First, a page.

Metro Council to consider tougher rules for developing in floodplain

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A measure that would tighten restrictions for new development in areas at high risk for flooding—which comprise nearly 50% of East Baton Rouge Parish—is expected to generate a spirited debate at tonight’s Metro Council meeting.

The ordinance, co-sponsored by five of the council’s 12 members, is a watered-down version of a measure originally proposed earlier this summer that came under fire from the development community.

The current version of the ordinance, which council members have billed as a temporary moratorium on building in the floodplain, does not actually ban new development. Rather, it requires developers to adhere to stricter regulations.

Specifically, any major new development in a high-risk flood zone must provide storage to handle stormwater from a 100-year storm—existing regulations require detention for a 25-year storm—or reduce the post-development runoff rate from the predevelopment level by 10%. An earlier version of the measure required developers to do both.

Neighborhood activists, concerned about the increased flooding they have experienced in recent years, have a couple of problems with the ordinance.

• The enhanced regulations do not apply to a development if it is less than 5 acres or if less than 25% of the site is in the floodplain.

• The ordinance only applies to new developments that are being submitted for approval for the first time, which means developers can continue building out phases and filings of existing projects without adhering to the new, tougher standards.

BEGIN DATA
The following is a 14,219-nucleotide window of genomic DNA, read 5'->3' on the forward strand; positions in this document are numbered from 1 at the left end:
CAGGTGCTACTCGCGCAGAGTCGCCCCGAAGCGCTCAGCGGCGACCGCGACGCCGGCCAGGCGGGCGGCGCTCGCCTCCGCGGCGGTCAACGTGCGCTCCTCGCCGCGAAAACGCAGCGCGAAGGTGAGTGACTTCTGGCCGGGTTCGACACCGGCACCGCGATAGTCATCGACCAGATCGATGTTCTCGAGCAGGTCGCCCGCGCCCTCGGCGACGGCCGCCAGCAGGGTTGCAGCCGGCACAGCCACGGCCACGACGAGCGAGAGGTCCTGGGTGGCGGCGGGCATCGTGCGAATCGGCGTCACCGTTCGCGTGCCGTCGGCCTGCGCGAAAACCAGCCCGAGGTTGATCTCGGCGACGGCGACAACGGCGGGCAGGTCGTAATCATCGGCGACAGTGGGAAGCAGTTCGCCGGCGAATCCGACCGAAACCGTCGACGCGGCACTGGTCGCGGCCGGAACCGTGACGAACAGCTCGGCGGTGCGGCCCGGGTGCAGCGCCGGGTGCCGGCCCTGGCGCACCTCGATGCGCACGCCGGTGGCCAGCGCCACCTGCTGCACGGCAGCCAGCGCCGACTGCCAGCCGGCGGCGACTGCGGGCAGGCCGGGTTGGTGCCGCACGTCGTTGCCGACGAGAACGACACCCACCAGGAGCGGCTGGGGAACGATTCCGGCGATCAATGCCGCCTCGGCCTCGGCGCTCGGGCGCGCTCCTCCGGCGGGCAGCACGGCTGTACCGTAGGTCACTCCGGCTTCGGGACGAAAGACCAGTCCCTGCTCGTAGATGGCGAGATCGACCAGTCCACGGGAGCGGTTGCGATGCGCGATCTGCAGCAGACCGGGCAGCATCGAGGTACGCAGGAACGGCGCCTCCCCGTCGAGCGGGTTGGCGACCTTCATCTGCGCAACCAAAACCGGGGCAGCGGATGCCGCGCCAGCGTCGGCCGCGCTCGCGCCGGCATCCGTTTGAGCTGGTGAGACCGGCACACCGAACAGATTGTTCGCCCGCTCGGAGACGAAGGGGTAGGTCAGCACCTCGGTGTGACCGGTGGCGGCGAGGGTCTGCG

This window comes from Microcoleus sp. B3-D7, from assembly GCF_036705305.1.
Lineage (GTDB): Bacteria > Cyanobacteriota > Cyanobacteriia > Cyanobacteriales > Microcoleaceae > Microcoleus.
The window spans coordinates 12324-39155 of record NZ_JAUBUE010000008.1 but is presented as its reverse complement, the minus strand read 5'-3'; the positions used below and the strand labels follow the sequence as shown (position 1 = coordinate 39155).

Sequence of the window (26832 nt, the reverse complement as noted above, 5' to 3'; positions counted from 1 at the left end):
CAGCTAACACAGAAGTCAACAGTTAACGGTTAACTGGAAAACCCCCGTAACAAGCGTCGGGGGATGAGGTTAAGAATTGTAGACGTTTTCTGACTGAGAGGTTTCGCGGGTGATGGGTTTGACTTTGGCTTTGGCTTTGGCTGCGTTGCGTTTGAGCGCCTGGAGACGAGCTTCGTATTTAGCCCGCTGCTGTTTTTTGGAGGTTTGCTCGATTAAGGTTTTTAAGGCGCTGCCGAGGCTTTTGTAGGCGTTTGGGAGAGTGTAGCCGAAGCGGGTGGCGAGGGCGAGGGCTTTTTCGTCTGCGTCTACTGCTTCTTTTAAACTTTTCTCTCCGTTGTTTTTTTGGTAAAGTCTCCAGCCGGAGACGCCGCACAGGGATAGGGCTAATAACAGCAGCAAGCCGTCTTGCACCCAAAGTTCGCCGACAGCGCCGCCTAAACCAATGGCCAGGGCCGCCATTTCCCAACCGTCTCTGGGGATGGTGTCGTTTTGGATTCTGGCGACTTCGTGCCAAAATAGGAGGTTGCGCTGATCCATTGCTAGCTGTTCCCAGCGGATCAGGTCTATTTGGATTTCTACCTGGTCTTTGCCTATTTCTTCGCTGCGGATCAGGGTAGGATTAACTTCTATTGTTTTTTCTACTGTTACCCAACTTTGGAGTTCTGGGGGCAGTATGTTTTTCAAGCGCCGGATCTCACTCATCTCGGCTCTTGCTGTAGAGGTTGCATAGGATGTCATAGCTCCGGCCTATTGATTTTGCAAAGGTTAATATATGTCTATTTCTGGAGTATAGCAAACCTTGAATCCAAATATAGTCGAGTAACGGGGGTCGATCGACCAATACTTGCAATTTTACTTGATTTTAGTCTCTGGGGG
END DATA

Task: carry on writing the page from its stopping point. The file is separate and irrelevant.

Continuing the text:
“Think about a subdivision that might be 300 acres,” says Ed Lagucki, president of the Greater Baton Rouge Federation of Civic Associations. “Well, if 25 percent of that subdivision is in the floodplain, do the math. That’s a lot of land, maybe 75 acres or so.”

Lagucki believes a lot of projects will be exempt because they’re either less than 5 acres or are 25% or less located in the floodplain. The federation has identified 40 cases that have come before the Planning Commission this year, he says.

“Of those 40, if you apply these exemptions, 75 percent of them would have been exempt,” he says. “So when you deal with the data it brings a different perspective to it.”

Council member Rowdy Gaudet, who is the lead sponsor of the ordinance, says he has met with the federation as well as key stakeholders from a number of groups, including the Growth Coalition, Sierra Club and Homebuilders’ Association. He acknowledges there are various concerns from all sides but says it’s important for Baton Rouge to at least begin a conversation about how to develop more sensibly in an era of climate change.

“I think we will have a very good, robust discussion tonight,” he says. “This is a conversation our community is having right now and we need to have it here.”

Lagucki says he will advocate for a more comprehensive approach that would involve rewriting chapter 15 of the Unified Development Code, which deals with drainage and flooding. That way, everything would be on the table for discussion and the impacts would be more long term.

“This way, who’s going to oppose any new development,” he says. “The developers will just say they’re adhering to the new stringent standards and who’s going to reject them?”

The council meets at 4 p.m. at City Hall.